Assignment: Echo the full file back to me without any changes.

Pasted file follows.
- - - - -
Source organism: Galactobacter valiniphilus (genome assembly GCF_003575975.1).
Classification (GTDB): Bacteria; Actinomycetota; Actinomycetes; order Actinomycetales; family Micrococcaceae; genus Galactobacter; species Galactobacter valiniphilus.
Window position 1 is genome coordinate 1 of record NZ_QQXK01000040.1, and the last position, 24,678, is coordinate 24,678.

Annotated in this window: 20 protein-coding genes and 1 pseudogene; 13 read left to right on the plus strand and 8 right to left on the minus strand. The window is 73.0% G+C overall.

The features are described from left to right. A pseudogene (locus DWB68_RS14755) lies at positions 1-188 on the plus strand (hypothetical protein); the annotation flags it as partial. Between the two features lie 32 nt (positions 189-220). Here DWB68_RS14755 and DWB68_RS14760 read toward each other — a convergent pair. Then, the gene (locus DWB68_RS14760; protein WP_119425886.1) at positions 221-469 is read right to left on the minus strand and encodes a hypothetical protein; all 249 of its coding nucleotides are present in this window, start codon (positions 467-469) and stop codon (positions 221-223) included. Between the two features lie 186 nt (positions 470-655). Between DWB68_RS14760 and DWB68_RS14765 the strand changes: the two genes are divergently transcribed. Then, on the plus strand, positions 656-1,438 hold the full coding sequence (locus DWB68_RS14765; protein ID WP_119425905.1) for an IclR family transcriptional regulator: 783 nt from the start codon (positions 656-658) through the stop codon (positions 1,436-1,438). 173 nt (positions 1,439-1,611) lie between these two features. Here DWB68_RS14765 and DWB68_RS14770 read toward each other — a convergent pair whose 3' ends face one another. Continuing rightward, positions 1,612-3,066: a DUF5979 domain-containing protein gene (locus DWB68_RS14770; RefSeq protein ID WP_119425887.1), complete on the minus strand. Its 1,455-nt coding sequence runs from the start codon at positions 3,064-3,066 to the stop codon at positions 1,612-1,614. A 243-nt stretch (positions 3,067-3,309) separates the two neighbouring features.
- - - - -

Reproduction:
Source organism: Galactobacter valiniphilus (genome assembly GCF_003575975.1).
Classification (GTDB): Bacteria; Actinomycetota; Actinomycetes; order Actinomycetales; family Micrococcaceae; genus Galactobacter; species Galactobacter valiniphilus.
Window position 1 is genome coordinate 1 of record NZ_QQXK01000040.1, and the last position, 24,678, is coordinate 24,678.

Annotated in this window: 20 protein-coding genes and 1 pseudogene; 13 read left to right on the plus strand and 8 right to left on the minus strand. The window is 73.0% G+C overall.

The features are described from left to right. A pseudogene (locus DWB68_RS14755) lies at positions 1-188 on the plus strand (hypothetical protein); the annotation flags it as partial. Between the two features lie 32 nt (positions 189-220). Here DWB68_RS14755 and DWB68_RS14760 read toward each other — a convergent pair. Then, the gene (locus DWB68_RS14760; protein WP_119425886.1) at positions 221-469 is read right to left on the minus strand and encodes a hypothetical protein; all 249 of its coding nucleotides are present in this window, start codon (positions 467-469) and stop codon (positions 221-223) included. Between the two features lie 186 nt (positions 470-655). Between DWB68_RS14760 and DWB68_RS14765 the strand changes: the two genes are divergently transcribed. Then, on the plus strand, positions 656-1,438 hold the full coding sequence (locus DWB68_RS14765; protein ID WP_119425905.1) for an IclR family transcriptional regulator: 783 nt from the start codon (positions 656-658) through the stop codon (positions 1,436-1,438). 173 nt (positions 1,439-1,611) lie between these two features. Here DWB68_RS14765 and DWB68_RS14770 read toward each other — a convergent pair whose 3' ends face one another. Continuing rightward, positions 1,612-3,066: a DUF5979 domain-containing protein gene (locus DWB68_RS14770; RefSeq protein ID WP_119425887.1), complete on the minus strand. Its 1,455-nt coding sequence runs from the start codon at positions 3,064-3,066 to the stop codon at positions 1,612-1,614. A 243-nt stretch (positions 3,067-3,309) separates the two neighbouring features.